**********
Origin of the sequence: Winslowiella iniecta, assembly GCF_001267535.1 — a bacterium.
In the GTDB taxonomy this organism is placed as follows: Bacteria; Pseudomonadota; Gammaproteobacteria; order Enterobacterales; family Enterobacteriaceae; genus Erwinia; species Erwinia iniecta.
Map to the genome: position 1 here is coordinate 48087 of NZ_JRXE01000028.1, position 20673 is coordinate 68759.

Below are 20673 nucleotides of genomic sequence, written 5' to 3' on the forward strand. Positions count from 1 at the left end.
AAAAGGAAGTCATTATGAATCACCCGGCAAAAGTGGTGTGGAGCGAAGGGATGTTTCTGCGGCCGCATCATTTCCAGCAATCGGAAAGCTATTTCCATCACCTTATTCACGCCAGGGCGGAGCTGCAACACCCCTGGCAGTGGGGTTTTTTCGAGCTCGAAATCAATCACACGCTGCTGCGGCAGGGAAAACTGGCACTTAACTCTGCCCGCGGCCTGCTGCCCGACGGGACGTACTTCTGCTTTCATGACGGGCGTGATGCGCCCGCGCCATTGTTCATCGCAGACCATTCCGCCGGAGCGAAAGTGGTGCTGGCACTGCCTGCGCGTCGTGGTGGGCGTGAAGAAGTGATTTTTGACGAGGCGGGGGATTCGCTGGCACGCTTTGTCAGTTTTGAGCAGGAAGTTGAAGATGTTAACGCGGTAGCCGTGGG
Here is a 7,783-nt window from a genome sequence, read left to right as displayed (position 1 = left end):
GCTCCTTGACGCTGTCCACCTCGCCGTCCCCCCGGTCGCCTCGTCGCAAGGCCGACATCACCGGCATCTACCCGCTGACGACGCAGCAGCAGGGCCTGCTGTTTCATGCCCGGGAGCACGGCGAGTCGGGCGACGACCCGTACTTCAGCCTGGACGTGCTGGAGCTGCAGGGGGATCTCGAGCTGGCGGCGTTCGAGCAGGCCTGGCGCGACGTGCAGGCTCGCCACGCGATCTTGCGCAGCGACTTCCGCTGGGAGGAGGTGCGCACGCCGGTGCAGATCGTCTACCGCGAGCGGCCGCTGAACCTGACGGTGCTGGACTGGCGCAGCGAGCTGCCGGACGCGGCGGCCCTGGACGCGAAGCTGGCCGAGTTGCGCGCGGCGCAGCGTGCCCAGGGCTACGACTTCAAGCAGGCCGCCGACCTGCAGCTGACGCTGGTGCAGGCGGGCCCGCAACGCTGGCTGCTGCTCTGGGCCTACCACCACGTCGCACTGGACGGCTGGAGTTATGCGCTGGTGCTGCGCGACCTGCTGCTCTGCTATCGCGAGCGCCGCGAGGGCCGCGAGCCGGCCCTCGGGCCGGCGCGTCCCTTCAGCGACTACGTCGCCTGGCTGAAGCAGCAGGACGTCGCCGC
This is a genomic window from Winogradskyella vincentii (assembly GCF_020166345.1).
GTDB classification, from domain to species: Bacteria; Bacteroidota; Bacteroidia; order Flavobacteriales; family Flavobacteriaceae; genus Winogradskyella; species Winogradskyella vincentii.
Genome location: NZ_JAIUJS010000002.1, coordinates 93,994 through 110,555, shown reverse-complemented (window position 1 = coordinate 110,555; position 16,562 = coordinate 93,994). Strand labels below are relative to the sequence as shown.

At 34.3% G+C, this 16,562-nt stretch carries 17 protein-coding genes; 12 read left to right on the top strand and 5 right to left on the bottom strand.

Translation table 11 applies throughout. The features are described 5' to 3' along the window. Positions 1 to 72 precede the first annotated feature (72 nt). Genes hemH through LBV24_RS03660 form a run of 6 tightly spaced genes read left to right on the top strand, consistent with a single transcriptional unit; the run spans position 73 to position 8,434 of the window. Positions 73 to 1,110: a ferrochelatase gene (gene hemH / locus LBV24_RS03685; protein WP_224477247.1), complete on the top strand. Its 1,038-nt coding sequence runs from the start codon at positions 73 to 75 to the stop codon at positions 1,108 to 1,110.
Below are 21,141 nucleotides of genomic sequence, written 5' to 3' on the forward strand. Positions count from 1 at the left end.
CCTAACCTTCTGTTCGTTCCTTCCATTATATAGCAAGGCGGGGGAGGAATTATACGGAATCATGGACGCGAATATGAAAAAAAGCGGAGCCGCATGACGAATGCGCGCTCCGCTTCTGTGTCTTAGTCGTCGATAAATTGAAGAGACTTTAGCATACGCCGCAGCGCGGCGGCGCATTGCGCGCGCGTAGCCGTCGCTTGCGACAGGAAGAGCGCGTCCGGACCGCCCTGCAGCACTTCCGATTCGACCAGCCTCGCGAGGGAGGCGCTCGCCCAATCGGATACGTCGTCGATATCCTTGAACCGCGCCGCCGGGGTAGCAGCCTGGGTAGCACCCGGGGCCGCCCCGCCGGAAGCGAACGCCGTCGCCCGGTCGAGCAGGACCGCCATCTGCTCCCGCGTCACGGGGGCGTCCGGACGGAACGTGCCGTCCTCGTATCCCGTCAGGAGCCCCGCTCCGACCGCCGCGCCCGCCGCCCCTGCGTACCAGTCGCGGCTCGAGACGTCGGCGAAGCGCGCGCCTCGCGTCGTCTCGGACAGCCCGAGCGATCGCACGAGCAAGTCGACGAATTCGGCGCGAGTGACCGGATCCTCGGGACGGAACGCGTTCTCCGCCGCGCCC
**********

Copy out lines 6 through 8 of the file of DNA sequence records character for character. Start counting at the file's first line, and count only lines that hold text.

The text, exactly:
Here is a 7,783-nt window from a genome sequence, read left to right as displayed (position 1 = left end):
GCTCCTTGACGCTGTCCACCTCGCCGTCCCCCCGGTCGCCTCGTCGCAAGGCCGACATCACCGGCATCTACCCGCTGACGACGCAGCAGCAGGGCCTGCTGTTTCATGCCCGGGAGCACGGCGAGTCGGGCGACGACCCGTACTTCAGCCTGGACGTGCTGGAGCTGCAGGGGGATCTCGAGCTGGCGGCGTTCGAGCAGGCCTGGCGCGACGTGCAGGCTCGCCACGCGATCTTGCGCAGCGACTTCCGCTGGGAGGAGGTGCGCACGCCGGTGCAGATCGTCTACCGCGAGCGGCCGCTGAACCTGACGGTGCTGGACTGGCGCAGCGAGCTGCCGGACGCGGCGGCCCTGGACGCGAAGCTGGCCGAGTTGCGCGCGGCGCAGCGTGCCCAGGGCTACGACTTCAAGCAGGCCGCCGACCTGCAGCTGACGCTGGTGCAGGCGGGCCCGCAACGCTGGCTGCTGCTCTGGGCCTACCACCACGTCGCACTGGACGGCTGGAGTTATGCGCTGGTGCTGCGCGACCTGCTGCTCTGCTATCGCGAGCGCCGCGAGGGCCGCGAGCCGGCCCTCGGGCCGGCGCGTCCCTTCAGCGACTACGTCGCCTGGCTGAAGCAGCAGGACGTCGCCGC
This is a genomic window from Winogradskyella vincentii (assembly GCF_020166345.1).